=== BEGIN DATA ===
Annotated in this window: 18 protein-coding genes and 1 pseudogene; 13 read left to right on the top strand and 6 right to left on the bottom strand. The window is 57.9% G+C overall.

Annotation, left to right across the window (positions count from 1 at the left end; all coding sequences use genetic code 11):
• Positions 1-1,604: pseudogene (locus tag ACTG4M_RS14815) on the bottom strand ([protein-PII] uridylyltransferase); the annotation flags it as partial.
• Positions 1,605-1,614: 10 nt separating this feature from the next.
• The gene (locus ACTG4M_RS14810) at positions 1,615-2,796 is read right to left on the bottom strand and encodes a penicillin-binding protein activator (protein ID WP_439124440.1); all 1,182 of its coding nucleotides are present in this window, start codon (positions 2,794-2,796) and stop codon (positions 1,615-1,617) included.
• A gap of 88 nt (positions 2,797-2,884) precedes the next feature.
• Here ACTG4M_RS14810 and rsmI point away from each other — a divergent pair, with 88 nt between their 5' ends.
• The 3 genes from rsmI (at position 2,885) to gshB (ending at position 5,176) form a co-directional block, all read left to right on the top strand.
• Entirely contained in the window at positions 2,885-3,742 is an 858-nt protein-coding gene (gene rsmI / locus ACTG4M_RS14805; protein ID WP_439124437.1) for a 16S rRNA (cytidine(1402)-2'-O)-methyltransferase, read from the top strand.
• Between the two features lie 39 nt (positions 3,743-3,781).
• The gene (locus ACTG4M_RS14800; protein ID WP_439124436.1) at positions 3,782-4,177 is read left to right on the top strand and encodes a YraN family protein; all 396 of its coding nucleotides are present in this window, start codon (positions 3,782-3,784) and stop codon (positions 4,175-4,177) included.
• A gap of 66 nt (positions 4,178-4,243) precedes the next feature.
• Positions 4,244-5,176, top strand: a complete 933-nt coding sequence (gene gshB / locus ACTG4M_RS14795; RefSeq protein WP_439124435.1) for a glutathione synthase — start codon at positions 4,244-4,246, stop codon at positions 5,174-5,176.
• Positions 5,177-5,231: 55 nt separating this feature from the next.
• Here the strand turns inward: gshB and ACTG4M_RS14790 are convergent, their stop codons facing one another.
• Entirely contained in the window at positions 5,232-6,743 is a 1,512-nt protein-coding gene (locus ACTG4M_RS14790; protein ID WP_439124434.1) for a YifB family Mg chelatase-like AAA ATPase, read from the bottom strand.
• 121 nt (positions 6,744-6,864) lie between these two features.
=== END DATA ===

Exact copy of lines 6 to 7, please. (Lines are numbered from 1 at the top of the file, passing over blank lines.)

• A gap of 88 nt (positions 2,797-2,884) precedes the next feature.
• Here ACTG4M_RS14810 and rsmI point away from each other — a divergent pair, with 88 nt between their 5' ends.